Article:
5 of the relationship known as Snell's Law that describes refraction and involves the angles of incidence on the optic surfaces and the indices of refraction of the two mediums. If the lens shape is not correct, then the “effective power” of a lens with a given optic radius – but whose geometry is not spherical – will be different to the same lens if you adjusted the X-axis offset in order to make it spherical.

Fig 5 – Variations in “effective power” from sphericity errors The “measurement problem” in this case is compounded because you have two surfaces on a lens. Even if the radius is correct on both surfaces, then any small sphericity errors on either or both surfaces will expand during hydration and change the measured power. The question then becomes how reliably and accurately you can measure sphericity. The refractive index of the hydrophilic lens material Like any parameter, RI is characterized by an average value and a standard deviation. These RI variations are on top of the swell factor variations. As can be seen in Figure 6 we show the hydrated power variations for the same 30 diopter lens as in Figure 1, but in this graph we keep the asmachined bi-convex lens radius constant at 7.425 mm and vary the RI.

Hydrated Power versus the Refractive Index - optic rad.= 7.425
SF = 1.110 Dioptric Power 31.00 30.50 30.00 29.50 29.00 28.50 1.459 SF = 1.125 SF = 1.140

1.460

1.461 1.462 1.463 Refractive Index

1.464

1.465

Fig 6 – 30 Diopter lens versus RI and swell factor Actual calculations show that by holding the two optic radii at exactly 7.425 mm and with each of the optic radii exactly spherical (e.g. zero tolerances) we only need a change of 0.001 in the RI to take the hydrated power of the IOL to its lower and upper limits of 29.50 and 30.50 diopters. For the 10 diopter lens in Figure 2 the RI situation is a little better. If we keep to a zero tolerance on the radius (22.400 mm) and exact sphericity, we need an RI change of 0.0042 to swing between the hydrated power limits of 9.70 and 10.30 diopters. It is true that Statistical variations in both the SF and the RI can combine to relieve the situation somewhat where you will get a low value of SF that combines with a high value of RI etc. However anyone who has ever had much experience with “statistical tolerancing” will be well aware of the batches of product that you have to quarantine and make a “matching batch of parts” for because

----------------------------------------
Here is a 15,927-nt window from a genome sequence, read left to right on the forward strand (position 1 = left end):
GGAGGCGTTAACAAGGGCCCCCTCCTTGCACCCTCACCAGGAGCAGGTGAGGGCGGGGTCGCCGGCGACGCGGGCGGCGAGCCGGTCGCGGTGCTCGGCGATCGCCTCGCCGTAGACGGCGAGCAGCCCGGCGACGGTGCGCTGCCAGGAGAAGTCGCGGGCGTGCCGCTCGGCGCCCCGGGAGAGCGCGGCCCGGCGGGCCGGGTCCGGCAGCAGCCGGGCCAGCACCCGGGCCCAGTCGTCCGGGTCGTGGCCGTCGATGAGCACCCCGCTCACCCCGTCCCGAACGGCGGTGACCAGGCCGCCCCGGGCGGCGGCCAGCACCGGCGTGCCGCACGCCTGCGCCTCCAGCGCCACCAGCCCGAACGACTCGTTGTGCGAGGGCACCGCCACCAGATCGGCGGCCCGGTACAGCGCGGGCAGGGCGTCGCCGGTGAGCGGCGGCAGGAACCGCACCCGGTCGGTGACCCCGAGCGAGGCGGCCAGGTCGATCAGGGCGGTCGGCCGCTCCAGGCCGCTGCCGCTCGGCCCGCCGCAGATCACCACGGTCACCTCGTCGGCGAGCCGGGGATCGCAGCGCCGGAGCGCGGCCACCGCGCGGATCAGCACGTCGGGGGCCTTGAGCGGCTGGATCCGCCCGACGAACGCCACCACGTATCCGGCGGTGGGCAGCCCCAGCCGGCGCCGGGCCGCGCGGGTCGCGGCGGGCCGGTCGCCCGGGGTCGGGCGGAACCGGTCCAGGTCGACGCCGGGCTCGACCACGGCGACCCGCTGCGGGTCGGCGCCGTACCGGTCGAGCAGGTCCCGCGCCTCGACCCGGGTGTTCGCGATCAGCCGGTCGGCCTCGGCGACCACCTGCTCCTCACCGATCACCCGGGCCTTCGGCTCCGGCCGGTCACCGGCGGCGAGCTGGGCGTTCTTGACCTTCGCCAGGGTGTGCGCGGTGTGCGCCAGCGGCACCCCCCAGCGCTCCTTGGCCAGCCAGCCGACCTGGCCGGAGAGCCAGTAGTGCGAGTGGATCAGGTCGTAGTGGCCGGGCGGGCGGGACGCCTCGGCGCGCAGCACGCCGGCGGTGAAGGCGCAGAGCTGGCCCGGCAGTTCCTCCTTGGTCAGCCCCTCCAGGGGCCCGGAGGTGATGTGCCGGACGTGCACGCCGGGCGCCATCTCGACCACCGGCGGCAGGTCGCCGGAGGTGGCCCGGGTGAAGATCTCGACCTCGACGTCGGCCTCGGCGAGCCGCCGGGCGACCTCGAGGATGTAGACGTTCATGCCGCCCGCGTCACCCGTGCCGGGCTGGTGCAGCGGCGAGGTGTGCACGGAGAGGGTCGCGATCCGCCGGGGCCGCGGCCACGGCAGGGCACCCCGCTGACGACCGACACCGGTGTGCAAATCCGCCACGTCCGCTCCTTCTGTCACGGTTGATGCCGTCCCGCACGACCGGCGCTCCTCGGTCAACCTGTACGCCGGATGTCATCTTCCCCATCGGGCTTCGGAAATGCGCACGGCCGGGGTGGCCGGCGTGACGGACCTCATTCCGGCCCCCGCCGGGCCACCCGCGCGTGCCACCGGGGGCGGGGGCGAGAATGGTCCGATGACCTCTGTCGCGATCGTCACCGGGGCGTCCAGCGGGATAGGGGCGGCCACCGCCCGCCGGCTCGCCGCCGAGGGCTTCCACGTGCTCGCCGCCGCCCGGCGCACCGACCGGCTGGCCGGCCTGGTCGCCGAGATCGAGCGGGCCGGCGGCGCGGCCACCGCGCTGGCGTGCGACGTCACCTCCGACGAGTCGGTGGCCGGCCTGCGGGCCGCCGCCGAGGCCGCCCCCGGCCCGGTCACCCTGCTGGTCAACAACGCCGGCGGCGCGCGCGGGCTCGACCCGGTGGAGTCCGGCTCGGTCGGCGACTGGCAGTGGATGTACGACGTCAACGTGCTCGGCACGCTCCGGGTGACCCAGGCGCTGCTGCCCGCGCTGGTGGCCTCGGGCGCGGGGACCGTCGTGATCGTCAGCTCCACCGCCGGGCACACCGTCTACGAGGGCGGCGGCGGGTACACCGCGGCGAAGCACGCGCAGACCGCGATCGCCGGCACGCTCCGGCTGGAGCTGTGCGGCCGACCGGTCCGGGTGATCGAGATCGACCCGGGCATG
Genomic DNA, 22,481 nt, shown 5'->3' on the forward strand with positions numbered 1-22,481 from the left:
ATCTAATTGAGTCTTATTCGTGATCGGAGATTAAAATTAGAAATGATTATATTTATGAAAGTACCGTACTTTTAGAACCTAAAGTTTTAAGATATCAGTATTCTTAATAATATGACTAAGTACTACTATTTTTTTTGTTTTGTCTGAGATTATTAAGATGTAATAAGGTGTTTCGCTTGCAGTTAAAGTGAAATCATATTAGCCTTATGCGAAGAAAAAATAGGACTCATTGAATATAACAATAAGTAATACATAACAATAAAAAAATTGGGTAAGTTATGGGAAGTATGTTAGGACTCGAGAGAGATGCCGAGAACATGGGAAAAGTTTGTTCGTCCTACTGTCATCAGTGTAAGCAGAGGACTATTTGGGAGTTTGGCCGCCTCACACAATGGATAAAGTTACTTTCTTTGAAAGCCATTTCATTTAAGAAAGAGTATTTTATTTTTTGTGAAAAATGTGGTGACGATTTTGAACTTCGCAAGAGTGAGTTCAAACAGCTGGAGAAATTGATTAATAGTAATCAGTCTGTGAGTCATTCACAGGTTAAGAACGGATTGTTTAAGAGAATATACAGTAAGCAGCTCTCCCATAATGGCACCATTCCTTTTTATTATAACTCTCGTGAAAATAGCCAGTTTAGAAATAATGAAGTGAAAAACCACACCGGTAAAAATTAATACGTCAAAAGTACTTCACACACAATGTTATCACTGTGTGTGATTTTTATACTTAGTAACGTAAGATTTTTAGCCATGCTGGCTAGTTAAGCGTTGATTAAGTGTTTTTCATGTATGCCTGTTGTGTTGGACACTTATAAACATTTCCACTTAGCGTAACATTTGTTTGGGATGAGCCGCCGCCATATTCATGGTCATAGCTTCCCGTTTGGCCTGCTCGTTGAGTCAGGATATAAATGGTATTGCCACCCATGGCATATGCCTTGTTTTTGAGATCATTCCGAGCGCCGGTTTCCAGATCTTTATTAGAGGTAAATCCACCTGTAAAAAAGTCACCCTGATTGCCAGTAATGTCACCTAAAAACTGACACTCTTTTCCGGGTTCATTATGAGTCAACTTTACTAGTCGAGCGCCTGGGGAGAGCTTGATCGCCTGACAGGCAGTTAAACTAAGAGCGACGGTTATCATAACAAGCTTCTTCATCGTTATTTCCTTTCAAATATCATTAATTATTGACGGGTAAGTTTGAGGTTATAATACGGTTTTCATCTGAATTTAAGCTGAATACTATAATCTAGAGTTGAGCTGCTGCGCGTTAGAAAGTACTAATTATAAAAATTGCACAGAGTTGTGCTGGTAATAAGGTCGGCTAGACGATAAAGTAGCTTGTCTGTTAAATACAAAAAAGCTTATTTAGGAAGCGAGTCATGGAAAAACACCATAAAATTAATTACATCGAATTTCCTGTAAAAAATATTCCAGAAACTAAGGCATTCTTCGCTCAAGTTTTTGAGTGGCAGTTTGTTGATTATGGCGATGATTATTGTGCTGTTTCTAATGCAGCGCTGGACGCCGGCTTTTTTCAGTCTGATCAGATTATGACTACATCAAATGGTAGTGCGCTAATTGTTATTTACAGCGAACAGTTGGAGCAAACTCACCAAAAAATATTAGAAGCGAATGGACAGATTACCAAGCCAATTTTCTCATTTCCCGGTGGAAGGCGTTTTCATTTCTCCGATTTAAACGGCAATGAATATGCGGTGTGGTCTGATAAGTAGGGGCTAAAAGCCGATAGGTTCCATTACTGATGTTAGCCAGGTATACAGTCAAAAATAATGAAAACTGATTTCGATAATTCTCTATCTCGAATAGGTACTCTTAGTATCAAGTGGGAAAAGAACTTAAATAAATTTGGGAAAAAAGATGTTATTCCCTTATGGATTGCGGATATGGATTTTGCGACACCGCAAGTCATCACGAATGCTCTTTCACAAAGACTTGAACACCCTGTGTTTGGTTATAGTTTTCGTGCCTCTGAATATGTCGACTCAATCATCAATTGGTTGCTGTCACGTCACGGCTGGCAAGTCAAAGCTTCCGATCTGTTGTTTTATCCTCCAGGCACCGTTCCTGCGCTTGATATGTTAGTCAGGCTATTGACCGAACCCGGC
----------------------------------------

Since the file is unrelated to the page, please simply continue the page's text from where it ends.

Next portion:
6 the “The tolerances didn’t all “statistically combine” quite as we expected them to.” Statistical tolerancing is not a reliable production technique and can give some “nasty surprises”. The SF range of the material batch is known but it is not possible to know the exact value for any individual blank unless you hydrate it first. This means that the as-machined optic radius tolerance range must be set to suit the batch SF range – taking into account the RI range. Given this situation, it is desirable to eliminate RI as a variable in the machining and polishing process. This can be done by the addition of an appropriately configured Brewster angle microscope to the lathe for the second-cut surface. The Brewster angle is read by the lathe software and the RI for that blank automatically calculated. This RI value is then used in conjunction with the already known exact radius value of the first-cut surface to calculate the matching radius for the second-cut surface – hence eliminating RI variations from the variable mix. Summary In order to get high yields of on-target hydrated-power hydrophilic IOLs that all meet the minimum acceptable MTF values we need several things. • Material manufacturers should quote the average value and the standard deviation of both the material swell factor and refractive index. • The IOL manufacturer should directly measure the actual physical expansion of the material and not rely on an indirect measurement via the hydrated power of the test batch as that has four separate parameters included in it (e.g. SF, RI, radius value and sphericity) • Measuring instruments should be calibrated and their true accuracy and precision (repeatability) under actual working conditions known and tabulated. • The radius on the second-cut surface of the IOL should be calculated as a function of both the actual polished radius value on the first-cut surface (which is based on the nominal RI) and also as a function of the actual as-measured RI of the particular blank. This enables the optic radii tolerance to be as large as the SF will allow as you have now effectively eliminated the RI as one of the uncontrolled variables in the machining process. Some more to explore Design Issues in Mechanical Tolerance Analysis - ADCATS Report No. 87-5 October 26, 1987 K. W. Chase, W. H. Greenwood Available at: http://adcats.et.byu.edu/Publication/87-5/WAM2.html Polarized Light Microscopy - Brewster's Angle Contributing Authors Mortimer Abramowitz - Olympus America, Inc., John C. Long, Matthew J. Parry-Hill, and Michael W. Davidson - National High Magnetic Field Laboratory Available at: http://www.olympusmicro.com/primer/java/polarizedlight/brewster/index.html +++++++++++++++++++++++++++++++++ END ++++++++++++++++++++++++++++++++++++++++++++